Woodland Police Officer Ordered Reinstated by Superior Court Judge

Posted on Tuesday, November 01, 2005 at 12:00PM
Posted by David J. Garcia

City of Woodland Police Officer Gina Bell has returned to work after a convincing victory in the Yolo County Superior Court on a petition for writ of mandate, compelling the city to reinstate her based on the findings of the city’s Personnel Board.

The allegations against Officer Bell arose when the mother of an accident victim complained to the Police Department that the other driver had not been arrested by Bell even though the driver was “obviously” intoxicated. Bell, a new officer, had written a report erroneously describing her efforts to determine whether the driver was under the influence as “a series of field sobriety tests.” She had based her determination that the driver was not impaired on observations and an E-PAS test, but not on other “standard” FSTs. She did not arrest the driver.

Last fall, the city Personnel Board exonerated Bell on charges of dishonesty and incompetence, and recommended the city manager reinstate her. (“Woodland Police Officer Wins Reinstatement After Personnel Board Dismisses All Charges,” PORAC Law Enforcement News, Vol. 37, No. 1, January 2005.) Despite those findings and recommendation, however, the city manager endorsed the police chief’s disciplinary action and fired Bell. I filed a petition for writ of mandate in Yolo County Superior Court to overturn the city manager’s decision.

Court Finds Officer Bell Conducted a Competent Investigation

Ignoring the Personnel Board’s lengthy findings supporting Bell’s conduct, the city manager minimized Bell’s investigation and assessment of the driver’s impairment. Superior Court Judge Thomas Warriner criticized the city manager’s decision and found Bell had performed a competent investigation. The court focused on several areas, including that Bell observed the driver for objective signs of impairment and determined the driver was not impaired; the slight odor of alcohol was the only symptom of possible impairment Bell had observed; Bell used the E-PAS device to confirm her observations and to eliminate the possibility of impairment; and officers within the Woodland Police Department, including those holding the rank of detective and sergeant, testified they and other officers had used similar investigation techniques.

Judge Warriner also relied on Woodland Police Department General Order 624.10.B to expose the department’s ambiguous guidelines for DUI-related investigations. The court found that even in the context of a DUI investigation, the general order does not require an officer to administer the standardized FSTs in every circumstance or require FSTs to be conducted at an early stage in an officer’s investigation. On its face, the general order permits officers to use the alcohol breath screening device to assist with determining impairment. This is exactly what Bell did on June 26, 2003.

Court Finds Officer Bell Was Not Dishonest

The court also disagreed with the city manager’s unsupported finding that Bell was dishonest in her report when she included the phrase, “I administered a series of field sobriety tests”. The court focused on the fact Bell relied on the Statewide Integrated Reporting System (SWITRS) Manual for the operative phrase. Bell had copied the phrase nearly verbatim from the SWITRS manual. As a result, there was no evidence to establish she lied in her report when describing her actions during the investigation.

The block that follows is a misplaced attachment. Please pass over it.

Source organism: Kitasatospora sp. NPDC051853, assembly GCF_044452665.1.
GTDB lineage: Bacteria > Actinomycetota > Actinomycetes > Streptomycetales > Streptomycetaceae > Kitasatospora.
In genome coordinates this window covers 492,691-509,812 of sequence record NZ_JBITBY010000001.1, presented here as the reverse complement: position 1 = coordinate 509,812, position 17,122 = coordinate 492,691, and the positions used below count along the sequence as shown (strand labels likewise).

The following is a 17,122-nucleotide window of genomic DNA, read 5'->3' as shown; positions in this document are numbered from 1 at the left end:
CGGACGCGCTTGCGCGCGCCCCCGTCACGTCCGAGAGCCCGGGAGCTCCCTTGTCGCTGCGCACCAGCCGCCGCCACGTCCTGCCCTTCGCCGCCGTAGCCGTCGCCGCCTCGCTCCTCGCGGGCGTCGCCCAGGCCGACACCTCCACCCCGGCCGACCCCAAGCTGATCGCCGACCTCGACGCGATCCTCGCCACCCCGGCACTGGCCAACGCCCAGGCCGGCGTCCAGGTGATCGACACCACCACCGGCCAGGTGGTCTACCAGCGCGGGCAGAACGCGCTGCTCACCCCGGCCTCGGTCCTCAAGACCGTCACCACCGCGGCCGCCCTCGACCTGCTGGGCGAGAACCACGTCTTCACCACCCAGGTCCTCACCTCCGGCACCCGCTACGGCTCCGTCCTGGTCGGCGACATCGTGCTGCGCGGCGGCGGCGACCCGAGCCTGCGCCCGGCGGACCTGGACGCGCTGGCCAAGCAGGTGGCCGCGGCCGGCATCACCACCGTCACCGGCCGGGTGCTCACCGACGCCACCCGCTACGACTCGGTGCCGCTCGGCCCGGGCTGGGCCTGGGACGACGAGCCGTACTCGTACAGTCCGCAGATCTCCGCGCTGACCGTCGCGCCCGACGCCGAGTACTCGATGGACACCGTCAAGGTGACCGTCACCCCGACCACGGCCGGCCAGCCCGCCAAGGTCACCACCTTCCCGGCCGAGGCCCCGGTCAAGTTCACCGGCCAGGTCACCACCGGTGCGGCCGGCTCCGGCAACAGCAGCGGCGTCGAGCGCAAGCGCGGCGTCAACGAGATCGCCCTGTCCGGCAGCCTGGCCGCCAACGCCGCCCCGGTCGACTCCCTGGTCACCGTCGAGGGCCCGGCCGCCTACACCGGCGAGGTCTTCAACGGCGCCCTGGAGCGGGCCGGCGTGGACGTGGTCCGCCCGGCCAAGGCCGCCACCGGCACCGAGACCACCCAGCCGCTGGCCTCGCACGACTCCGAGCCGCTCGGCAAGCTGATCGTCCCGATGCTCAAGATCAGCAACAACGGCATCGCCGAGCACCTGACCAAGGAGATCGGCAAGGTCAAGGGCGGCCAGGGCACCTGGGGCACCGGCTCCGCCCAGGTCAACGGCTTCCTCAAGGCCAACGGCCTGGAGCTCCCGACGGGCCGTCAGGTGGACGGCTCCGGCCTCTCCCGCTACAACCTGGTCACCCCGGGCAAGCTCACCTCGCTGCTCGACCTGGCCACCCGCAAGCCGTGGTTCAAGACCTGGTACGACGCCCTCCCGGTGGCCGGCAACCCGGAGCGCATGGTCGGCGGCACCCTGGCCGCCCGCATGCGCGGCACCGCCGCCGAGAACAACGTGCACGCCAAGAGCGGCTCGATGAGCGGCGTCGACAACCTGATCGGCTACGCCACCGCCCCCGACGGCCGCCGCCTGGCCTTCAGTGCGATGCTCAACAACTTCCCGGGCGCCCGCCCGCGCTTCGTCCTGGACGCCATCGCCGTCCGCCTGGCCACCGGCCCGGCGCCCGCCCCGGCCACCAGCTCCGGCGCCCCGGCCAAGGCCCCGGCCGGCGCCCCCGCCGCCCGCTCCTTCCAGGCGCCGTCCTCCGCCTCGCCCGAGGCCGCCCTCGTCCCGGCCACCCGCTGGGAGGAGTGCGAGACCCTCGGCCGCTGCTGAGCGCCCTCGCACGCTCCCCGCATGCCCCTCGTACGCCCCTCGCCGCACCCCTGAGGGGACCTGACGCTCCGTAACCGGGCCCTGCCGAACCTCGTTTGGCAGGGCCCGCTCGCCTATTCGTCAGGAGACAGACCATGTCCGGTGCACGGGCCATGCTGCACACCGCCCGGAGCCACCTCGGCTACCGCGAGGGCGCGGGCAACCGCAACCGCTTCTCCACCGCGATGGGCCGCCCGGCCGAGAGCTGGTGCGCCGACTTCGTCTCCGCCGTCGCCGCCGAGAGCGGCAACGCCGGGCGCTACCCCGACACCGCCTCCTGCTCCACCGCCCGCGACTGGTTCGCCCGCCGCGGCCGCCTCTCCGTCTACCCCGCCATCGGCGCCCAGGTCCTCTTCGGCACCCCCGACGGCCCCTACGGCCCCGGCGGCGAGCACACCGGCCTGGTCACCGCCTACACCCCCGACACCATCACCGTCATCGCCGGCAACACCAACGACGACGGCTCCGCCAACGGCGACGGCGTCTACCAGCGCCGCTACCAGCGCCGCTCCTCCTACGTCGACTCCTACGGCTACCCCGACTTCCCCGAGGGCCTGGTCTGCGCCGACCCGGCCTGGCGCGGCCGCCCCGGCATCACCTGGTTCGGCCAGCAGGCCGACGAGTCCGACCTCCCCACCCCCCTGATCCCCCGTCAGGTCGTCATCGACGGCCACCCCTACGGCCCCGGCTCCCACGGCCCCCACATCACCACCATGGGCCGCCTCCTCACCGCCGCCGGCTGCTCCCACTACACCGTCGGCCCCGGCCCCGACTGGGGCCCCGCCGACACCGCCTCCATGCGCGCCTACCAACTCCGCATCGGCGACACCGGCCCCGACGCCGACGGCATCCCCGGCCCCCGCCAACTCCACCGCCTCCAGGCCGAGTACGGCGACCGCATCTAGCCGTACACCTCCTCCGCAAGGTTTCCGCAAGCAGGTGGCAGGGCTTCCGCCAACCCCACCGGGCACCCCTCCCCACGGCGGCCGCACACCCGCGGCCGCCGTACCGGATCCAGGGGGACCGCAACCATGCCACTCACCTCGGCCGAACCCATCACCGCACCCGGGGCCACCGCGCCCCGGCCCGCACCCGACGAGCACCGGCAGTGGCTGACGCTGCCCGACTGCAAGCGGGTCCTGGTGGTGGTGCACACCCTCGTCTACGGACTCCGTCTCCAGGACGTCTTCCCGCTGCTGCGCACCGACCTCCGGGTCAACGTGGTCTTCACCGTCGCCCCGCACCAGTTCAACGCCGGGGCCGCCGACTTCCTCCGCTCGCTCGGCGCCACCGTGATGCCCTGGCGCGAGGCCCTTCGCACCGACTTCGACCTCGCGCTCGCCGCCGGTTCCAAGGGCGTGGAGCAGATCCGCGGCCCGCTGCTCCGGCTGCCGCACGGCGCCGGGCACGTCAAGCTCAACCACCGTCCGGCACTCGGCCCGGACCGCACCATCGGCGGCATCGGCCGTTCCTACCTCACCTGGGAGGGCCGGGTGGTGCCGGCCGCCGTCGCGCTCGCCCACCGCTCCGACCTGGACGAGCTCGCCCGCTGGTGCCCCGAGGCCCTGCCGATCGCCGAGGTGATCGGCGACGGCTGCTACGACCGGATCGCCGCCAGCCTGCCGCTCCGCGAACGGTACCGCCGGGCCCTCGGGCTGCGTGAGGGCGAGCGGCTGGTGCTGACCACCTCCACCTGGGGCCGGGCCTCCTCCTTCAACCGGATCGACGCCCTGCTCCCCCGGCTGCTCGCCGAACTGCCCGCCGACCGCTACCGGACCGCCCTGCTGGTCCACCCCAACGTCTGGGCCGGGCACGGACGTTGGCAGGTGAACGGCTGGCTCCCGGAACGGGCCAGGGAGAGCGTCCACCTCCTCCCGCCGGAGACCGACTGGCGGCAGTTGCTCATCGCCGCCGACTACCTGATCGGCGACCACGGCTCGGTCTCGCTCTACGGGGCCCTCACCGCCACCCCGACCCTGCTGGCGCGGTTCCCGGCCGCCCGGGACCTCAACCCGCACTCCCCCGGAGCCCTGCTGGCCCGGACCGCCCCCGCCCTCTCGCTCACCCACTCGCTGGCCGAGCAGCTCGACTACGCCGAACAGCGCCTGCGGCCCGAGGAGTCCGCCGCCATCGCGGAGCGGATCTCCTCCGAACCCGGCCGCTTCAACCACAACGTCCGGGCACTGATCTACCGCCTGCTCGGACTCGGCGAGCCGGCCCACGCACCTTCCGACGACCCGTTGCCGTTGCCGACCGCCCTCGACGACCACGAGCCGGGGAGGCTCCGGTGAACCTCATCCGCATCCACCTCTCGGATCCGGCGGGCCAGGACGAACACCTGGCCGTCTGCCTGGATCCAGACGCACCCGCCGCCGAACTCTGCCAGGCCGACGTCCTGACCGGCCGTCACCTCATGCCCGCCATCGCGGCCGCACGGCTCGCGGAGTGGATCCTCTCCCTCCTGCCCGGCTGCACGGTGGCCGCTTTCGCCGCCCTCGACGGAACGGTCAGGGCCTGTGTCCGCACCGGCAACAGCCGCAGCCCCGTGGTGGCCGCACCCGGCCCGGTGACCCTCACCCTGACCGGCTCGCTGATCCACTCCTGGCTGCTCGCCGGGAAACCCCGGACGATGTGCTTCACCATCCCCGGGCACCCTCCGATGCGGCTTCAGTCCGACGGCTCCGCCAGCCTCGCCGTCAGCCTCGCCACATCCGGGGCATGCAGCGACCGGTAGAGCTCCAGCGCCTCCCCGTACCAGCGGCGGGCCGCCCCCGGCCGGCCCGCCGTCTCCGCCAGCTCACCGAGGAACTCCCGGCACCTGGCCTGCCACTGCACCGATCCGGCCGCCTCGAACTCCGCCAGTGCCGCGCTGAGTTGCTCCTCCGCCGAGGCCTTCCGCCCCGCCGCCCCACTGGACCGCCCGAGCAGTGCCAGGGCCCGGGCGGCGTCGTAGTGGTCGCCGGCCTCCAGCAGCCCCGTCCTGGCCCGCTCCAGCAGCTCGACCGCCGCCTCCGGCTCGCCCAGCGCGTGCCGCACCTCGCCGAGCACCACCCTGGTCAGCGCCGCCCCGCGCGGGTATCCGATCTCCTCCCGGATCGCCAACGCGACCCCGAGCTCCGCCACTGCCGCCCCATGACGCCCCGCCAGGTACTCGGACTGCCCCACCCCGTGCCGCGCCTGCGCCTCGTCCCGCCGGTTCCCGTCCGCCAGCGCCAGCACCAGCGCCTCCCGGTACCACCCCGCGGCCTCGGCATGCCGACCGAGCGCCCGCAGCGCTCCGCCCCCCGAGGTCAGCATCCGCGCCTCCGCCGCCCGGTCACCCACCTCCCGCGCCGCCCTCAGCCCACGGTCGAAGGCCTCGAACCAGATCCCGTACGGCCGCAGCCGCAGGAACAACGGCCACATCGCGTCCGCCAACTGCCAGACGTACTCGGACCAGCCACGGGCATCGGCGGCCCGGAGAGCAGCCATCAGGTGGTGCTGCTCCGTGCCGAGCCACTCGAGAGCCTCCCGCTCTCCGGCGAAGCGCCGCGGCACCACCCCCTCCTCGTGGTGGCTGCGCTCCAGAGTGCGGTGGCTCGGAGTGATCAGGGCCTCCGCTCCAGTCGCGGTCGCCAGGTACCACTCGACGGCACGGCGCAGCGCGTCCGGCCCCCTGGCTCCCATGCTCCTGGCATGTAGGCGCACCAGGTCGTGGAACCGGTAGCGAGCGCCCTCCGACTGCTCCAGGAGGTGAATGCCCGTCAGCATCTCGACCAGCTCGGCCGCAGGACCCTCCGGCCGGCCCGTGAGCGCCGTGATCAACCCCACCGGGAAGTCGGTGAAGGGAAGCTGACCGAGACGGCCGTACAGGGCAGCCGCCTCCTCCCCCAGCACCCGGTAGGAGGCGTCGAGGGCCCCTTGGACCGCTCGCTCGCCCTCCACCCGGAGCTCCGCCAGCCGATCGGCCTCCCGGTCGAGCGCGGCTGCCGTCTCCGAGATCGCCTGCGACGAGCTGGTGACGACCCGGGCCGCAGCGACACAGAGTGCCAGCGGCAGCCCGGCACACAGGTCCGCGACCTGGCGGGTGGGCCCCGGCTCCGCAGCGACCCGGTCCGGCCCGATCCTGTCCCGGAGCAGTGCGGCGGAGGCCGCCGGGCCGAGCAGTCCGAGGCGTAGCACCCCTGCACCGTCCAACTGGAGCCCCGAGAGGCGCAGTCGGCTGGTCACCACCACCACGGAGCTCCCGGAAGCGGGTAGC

Likewise, the court found the preponderance of the evidence did not support a finding that Bell was dishonest in her internal affairs interview. At issue was an unrecorded statement Bell allegedly made shortly after her internal affairs interview ended. Warriner found it “troubling” that a statement which was crucial to the investigation was not recorded. Without a clear record, it was impossible to determine what Bell said.

Court Criticizes Internal Affairs Investigation

The court also criticized the internal affairs lieutenant’s investigation for failing to record other witness interviews. The court found the lieutenant’s recollection of the IA interviews “problematic” because the interview summaries omitted the substance of his conversations with various witnesses. The interview summaries left the judge to guess at what was actually said by several witnesses in the investigation.

Judge Warriner found the preponderance of the evidence did not support any of the city manager’s findings against Bell. He issued a writ of mandate ordering the city to reinstate Gina Bell with full back pay and benefits.

Bell is grateful to the PORAC Legal Defense Fund for its support in filing the petition for writ of mandate to enforce her rights and to the Woodland Professional Police Employees’ Association for assisting with her defense.

ABOUT THE AUTHOR: David J. Garcia is an associate labor attorney at Mastagni, Holstedt, Amick, Miller, Johnsen & Uhrhammer and represents public safety employees throughout California. He represented Gina Bell in the proceedings before the Woodland Personnel Board and the Yolo County Superior Court.

PORAC Legal Defense Administrator Ed Fishman Testimony: Law Enforcement Use of Body Cameras.